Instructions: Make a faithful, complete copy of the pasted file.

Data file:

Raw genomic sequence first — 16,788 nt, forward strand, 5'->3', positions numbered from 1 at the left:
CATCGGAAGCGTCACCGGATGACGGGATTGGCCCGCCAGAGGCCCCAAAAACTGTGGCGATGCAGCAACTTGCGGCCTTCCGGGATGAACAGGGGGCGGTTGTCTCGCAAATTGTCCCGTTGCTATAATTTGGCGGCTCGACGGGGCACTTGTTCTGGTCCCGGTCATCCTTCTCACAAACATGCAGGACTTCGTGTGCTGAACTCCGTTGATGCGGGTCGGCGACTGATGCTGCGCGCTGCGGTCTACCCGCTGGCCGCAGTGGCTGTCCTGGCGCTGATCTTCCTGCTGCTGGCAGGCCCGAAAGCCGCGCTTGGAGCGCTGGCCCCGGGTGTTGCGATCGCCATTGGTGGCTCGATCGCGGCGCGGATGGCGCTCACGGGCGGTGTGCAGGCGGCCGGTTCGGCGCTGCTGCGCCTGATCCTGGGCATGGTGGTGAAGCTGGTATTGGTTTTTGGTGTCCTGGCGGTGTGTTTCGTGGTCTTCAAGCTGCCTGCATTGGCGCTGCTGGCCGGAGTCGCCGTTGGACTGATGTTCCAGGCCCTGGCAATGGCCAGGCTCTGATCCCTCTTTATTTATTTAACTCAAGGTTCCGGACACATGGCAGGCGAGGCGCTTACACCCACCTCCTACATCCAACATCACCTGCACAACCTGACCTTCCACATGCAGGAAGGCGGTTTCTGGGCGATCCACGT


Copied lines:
Raw genomic sequence first — 16,788 nt, forward strand, 5'->3', positions numbered from 1 at the left:
CATCGGAAGCGTCACCGGATGACGGGATTGGCCCGCCAGAGGCCCCAAAAACTGTGGCGATGCAGCAACTTGCGGCCTTCCGGGATGAACAGGGGGCGGTTGTCTCGCAAATTGTCCCGTTGCTATAATTTGGCGGCTCGACGGGGCACTTGTTCTGGTCCCGGTCATCCTTCTCACAAACATGCAGGACTTCGTGTGCTGAACTCCGTTGATGCGGGTCGGCGACTGATGCTGCGCGCTGCGGTCTACCCGCTGGCCGCAGTGGCTGTCCTGGCGCTGATCTTCCTGCTGCTGGCAGGCCCGAAAGCCGCGCTTGGAGCGCTGGCCCCGGGTGTTGCGATCGCCATTGGTGGCTCGATCGCGGCGCGGATGGCGCTCACGGGCGGTGTGCAGGCGGCCGGTTCGGCGCTGCTGCGCCTGATCCTGGGCATGGTGGTGAAGCTGGTATTGGTTTTTGGTGTCCTGGCGGTGTGTTTCGTGGTCTTCAAGCTGCCTGCATTGGCGCTGCTGGCCGGAGTCGCCGTTGGACTGATGTTCCAGGCCCTGGCAATGGCCAGGCTCTGATCCCTCTTTATTTATTTAACTCAAGGTTCCGGACACATGGCAGGCGAGGCGCTTACACCCACCTCCTACATCCAACATCACCTGCACAACCTGACCTTCCACATGCAGGAAGGCGGTTTCTGGGCGATCCACGT